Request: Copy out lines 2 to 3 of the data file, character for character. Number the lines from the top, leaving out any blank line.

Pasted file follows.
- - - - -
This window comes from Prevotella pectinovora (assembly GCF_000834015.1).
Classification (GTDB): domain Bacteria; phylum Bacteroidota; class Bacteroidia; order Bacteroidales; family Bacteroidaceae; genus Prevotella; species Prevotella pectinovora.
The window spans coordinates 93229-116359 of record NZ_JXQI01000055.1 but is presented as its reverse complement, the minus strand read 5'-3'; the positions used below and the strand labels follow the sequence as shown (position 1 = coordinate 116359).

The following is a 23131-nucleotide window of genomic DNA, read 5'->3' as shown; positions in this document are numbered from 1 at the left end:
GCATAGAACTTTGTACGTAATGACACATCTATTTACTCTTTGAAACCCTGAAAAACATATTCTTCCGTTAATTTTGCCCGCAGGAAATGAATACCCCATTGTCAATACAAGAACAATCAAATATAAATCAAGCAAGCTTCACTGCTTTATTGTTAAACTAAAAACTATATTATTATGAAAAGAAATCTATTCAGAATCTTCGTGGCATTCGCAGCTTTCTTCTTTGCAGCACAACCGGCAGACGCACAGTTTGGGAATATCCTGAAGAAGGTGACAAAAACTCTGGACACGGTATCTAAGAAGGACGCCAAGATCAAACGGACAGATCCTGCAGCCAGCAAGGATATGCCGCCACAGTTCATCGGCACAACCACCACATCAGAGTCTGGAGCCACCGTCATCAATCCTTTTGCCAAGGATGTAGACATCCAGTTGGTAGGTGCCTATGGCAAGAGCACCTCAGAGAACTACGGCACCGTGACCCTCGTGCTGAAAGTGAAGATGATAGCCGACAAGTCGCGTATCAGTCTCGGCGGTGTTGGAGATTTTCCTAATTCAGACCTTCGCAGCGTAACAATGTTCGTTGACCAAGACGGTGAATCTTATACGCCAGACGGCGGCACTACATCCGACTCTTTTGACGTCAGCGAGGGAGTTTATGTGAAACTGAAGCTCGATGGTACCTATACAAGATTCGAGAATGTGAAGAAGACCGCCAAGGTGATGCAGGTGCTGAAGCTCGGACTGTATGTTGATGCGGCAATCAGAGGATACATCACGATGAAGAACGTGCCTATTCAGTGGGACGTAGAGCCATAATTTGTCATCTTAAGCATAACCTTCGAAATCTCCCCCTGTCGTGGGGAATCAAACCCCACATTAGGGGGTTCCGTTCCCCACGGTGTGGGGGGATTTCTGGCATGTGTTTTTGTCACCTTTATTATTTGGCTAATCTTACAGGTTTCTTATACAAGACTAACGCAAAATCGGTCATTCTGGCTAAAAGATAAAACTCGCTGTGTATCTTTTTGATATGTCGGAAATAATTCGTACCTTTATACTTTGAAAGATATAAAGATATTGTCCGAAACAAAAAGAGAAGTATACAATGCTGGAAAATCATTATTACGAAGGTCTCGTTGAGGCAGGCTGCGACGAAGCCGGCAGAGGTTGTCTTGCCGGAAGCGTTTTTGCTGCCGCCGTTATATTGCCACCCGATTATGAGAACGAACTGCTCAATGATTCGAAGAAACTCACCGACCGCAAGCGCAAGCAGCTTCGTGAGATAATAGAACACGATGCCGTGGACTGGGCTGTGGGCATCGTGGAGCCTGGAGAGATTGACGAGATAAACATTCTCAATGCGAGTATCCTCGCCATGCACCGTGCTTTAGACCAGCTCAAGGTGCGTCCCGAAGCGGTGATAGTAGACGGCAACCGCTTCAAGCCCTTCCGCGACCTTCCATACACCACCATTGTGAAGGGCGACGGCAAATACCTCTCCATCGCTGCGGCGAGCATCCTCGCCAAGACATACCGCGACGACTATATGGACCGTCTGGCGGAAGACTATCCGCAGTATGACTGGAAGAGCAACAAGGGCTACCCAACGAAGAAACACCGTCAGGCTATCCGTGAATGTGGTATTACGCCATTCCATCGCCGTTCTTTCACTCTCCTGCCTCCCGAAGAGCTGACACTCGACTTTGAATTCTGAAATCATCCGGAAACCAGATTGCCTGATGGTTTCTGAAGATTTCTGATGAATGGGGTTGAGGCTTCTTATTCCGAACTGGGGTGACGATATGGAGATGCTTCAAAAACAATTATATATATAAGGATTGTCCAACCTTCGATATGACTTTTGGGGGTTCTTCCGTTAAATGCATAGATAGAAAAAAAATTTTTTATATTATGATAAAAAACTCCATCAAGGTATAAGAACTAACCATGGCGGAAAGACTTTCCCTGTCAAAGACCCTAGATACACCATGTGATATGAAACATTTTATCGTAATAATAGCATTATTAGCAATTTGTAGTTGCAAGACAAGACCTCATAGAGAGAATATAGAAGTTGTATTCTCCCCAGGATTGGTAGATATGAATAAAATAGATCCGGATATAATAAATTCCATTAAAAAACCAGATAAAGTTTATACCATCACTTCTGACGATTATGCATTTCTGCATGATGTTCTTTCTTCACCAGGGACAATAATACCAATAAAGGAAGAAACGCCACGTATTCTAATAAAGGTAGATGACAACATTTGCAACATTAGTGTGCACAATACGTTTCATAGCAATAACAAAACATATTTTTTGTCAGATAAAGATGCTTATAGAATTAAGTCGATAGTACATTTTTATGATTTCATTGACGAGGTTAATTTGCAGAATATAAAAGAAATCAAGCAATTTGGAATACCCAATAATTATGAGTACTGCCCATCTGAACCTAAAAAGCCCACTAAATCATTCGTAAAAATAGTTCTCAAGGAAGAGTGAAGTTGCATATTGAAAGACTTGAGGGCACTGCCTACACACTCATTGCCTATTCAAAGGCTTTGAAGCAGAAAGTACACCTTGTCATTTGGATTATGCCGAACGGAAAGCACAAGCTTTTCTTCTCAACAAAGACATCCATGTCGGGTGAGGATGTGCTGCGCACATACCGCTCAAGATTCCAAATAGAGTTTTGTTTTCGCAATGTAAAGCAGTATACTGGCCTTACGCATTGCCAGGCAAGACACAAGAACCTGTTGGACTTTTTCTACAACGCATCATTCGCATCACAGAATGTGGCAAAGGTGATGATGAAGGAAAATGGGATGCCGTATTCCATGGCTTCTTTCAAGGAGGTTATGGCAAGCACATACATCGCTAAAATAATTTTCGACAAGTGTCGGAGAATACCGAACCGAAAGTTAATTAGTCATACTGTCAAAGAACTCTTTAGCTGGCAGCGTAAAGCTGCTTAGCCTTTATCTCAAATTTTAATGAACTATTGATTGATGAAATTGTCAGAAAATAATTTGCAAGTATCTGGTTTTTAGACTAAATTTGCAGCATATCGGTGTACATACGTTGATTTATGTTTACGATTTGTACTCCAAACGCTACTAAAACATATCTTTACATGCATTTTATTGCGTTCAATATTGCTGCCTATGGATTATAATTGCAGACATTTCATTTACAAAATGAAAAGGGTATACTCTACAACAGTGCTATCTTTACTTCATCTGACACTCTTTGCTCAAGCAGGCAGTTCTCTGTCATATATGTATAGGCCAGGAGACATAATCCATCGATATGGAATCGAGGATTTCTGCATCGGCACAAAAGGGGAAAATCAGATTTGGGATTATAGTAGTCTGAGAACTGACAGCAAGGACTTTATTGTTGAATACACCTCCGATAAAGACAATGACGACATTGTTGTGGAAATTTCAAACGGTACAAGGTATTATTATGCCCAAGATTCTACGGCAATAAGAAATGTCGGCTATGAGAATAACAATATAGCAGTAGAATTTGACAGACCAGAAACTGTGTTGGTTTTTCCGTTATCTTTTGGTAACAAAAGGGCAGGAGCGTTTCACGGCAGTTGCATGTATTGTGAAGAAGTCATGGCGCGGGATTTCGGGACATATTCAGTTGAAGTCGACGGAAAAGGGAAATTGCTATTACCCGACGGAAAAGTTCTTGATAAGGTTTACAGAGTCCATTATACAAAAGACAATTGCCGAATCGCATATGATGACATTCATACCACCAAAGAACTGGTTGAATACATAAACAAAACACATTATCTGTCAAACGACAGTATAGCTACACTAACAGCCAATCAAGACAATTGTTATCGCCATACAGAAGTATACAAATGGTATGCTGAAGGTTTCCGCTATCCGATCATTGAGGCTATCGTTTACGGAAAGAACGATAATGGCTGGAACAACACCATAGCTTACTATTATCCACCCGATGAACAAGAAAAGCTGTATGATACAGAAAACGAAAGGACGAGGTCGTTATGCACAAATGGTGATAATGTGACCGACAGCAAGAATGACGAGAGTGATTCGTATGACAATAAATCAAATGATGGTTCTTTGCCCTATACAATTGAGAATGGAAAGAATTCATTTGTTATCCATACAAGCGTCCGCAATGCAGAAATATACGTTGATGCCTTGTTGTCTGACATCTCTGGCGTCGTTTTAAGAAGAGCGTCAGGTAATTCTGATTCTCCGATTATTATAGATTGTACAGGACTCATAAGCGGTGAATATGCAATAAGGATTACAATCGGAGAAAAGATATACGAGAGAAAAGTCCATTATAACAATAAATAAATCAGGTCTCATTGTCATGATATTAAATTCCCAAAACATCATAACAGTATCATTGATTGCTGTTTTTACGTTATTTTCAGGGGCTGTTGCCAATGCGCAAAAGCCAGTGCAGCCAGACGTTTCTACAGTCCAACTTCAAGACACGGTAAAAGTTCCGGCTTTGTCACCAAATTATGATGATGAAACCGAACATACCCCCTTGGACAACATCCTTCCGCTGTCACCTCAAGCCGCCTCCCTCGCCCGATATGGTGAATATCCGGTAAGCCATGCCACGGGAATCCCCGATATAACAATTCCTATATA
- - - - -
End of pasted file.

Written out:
Classification (GTDB): domain Bacteria; phylum Bacteroidota; class Bacteroidia; order Bacteroidales; family Bacteroidaceae; genus Prevotella; species Prevotella pectinovora.
The window spans coordinates 93229-116359 of record NZ_JXQI01000055.1 but is presented as its reverse complement, the minus strand read 5'-3'; the positions used below and the strand labels follow the sequence as shown (position 1 = coordinate 116359).